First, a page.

Therefore, when many of my suburban friends went through a metal music phase, my ever-vigilant mother pronounced both my friends and the music to be the devil’s little minions. Dio was truly a devil, with his flagrant “devil horn” hand gestures that he is often given credit for inventing. Judas Priest was certainly attempting to brainwash us with their diabolical ways and by the time they went on trial in 1990, charged with the insertion of subliminal messages into their music that prosecutors attempted to link to the self-inflicted deaths of two young men in Nevada, my mother was fully indoctrinated into the Satanic panic that had been sweeping the country. My brother’s contraband Led Zeppelin records were even sniffed out by my mother and played backward for the entire family. Her rock-and-roll witch hunt pervaded our home to the extent that one of my brothers hid a 45 of Huey Lewis’s “I Want a New Drug” in a cabinet in the basement from fear that the word drug would provoke the Inquisition.

It was only years later, when I left for college, that I was able to gain some distance from my mother’s metaphysical abuse. I returned home one summer and openly read my copy of The Mists of Avalon as a test of her power. Maybe she didn’t really understand what I was reading, but it was, for me, a turning point in our relationship.

Still, dropping the veil of a decade of Charismatic Christianity, however, didn’t happen for me overnight. As college friends introduced me to rather commonplace New Age practices, astrology, and Tarot cards, the guilt of “dabbling” in the Devil’s work haunted me, and I felt my world and my mother’s work were becoming ever more incompatible. Tarot, in particular, became for me a site of connecting with other women and of talking through our lives and its possibilities. Yet I never dared to show my mother a pack of cards. At the same time, the music of my middle-school years began cycling back into my life, taking on the kind of cultural capital of “referencing” songs from the late 1970s and early 1980s. Dio, in particular, took on a kind of role as muse to revisiting a lost memory of Massachusetts.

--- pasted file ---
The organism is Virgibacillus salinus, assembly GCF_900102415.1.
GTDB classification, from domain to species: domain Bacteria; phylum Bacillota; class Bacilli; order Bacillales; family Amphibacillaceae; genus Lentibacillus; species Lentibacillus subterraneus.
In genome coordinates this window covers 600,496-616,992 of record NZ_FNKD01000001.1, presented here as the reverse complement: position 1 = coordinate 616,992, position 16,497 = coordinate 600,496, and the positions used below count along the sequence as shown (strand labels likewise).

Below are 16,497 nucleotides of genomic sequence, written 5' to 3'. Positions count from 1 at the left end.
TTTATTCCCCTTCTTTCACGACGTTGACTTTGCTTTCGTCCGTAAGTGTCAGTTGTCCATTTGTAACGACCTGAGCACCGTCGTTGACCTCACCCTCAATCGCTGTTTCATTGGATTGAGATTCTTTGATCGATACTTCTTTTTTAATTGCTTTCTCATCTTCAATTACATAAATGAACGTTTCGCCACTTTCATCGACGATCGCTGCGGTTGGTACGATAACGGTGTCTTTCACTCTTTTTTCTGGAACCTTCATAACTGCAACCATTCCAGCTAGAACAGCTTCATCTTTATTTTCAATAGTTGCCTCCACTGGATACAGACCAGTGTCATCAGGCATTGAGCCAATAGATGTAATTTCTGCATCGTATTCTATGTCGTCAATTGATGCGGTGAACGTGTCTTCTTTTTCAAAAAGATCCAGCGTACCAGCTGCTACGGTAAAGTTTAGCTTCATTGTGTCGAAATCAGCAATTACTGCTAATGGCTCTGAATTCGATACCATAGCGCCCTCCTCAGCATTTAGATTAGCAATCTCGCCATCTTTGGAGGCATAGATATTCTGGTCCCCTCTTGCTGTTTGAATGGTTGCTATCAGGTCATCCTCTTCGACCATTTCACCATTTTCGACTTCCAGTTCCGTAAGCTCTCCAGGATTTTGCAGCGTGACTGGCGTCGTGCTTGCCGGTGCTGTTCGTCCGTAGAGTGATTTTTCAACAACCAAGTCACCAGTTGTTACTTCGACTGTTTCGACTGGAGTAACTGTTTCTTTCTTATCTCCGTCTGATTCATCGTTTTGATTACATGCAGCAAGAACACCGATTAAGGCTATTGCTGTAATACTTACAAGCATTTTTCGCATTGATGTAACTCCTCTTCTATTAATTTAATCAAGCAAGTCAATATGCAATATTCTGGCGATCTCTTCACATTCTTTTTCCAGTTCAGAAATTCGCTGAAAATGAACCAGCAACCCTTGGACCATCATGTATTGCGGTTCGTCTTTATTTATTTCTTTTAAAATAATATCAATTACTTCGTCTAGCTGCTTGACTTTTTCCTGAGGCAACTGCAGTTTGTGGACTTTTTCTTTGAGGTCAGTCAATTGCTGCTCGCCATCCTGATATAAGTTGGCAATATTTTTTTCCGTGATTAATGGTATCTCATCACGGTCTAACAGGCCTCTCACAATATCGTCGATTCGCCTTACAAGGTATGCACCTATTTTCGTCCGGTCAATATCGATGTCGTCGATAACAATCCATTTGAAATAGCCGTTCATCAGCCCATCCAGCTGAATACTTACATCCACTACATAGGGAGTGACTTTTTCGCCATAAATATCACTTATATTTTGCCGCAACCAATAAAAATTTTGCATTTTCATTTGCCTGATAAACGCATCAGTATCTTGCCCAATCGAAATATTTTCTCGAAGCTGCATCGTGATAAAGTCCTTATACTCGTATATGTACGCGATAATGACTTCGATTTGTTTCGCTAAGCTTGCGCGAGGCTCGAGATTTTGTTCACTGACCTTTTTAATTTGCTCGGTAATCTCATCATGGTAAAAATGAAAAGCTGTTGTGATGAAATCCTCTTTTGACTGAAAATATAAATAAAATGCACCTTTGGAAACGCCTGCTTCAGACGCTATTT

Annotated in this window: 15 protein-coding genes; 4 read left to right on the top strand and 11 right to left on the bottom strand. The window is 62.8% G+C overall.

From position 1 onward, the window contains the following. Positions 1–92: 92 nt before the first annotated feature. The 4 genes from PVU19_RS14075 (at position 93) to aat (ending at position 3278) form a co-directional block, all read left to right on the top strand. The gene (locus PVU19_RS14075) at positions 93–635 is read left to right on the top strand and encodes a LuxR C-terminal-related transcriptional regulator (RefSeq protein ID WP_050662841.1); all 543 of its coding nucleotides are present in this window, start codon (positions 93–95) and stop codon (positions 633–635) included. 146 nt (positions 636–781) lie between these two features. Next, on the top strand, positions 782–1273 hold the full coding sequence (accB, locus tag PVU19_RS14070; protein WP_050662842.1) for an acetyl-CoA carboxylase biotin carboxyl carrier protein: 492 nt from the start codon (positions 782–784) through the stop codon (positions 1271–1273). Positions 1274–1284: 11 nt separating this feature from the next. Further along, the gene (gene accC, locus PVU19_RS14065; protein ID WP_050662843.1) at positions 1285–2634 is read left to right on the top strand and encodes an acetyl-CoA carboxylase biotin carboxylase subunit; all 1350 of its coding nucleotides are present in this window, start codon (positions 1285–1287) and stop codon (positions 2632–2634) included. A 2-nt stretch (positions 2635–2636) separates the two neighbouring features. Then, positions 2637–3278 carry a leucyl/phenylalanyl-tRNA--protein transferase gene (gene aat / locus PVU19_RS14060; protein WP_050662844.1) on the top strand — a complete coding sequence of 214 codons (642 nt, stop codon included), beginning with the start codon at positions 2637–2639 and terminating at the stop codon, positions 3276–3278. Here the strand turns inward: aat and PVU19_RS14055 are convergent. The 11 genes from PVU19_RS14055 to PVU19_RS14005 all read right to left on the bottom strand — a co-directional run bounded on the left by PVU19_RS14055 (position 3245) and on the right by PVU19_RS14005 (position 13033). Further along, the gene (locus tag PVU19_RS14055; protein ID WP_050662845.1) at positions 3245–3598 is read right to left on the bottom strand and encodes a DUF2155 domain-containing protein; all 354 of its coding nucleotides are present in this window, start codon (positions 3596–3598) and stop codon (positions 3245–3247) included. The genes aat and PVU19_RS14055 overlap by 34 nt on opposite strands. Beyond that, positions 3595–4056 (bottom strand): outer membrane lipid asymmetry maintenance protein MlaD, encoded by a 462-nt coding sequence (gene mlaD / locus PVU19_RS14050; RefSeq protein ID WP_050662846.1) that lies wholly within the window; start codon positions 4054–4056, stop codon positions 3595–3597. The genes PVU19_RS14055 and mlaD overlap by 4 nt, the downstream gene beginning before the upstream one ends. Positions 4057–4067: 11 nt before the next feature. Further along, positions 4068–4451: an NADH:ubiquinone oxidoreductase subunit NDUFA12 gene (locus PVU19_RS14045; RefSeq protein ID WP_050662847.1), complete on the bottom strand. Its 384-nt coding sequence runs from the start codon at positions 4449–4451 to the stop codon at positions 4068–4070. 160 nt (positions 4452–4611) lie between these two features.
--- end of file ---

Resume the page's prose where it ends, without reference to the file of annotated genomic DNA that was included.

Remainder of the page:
And, it was, then, with a tinge of sadness that I learned Dio had learned to make his famous “devil horns” gesture from his Italian grandmother. As Dio explains in the documentary Metal: A Headbanger’s Journey, both his maternal and paternal grandparents immigrated to America from Italy, carrying with them “superstitions.” As a child, Dio would be waking with one of his grandmothers when she would suddenly extend her forefinger and pinky, making the sign of the “malocchio” or the “evil eye.” The hand gesture can be used either to ward off the “evil eye” or another or to curse. Dio claims to have “perfected” and made the gesture important to metal fans. To me, it seemed that such easily transmitted maternal folkways and “witchery” had been distinctly severed from my inheritance.

Years later, when I traveled to Galicia, the site of the last legal witch burning in Spain, to meet my husband’s grandparents and learn of the still living folkways of brujas and meigas, or white witches, and nature rituals like jumping through a bonfire on midsummer’s night and the making of queimada, a flaming punch of aguardiente (basically a Galician grappa) to keep away evil, it dawned on me that my Portuguese mother’s conversion had foreclosed forever the passage of such ways or knowledge from any my older ancestors, particularly my grandmother and great-grandmother who had immigrated to the U.S. from Portugal.

Today, I work with esoteric and spiritual practitioners in my own academic work, but in many ways my work is an attempt to learn to trust myself. It turns out the greatest trick the devil ever played is not that he convinced the world he didn’t exist but the idea that the world should be understood as a terrifying place. And, I think I have finally found a kindred soul in Ronnie James Dio—a man struggling in his own ways to throw off the oppressions of the Catholic Church and its overwhelmingly violent forms of authority and patriarchy. Dio’s struggle resulted in a world of not only demons but rainbows. (But not rainbow demons. That’s Uriah Heep.)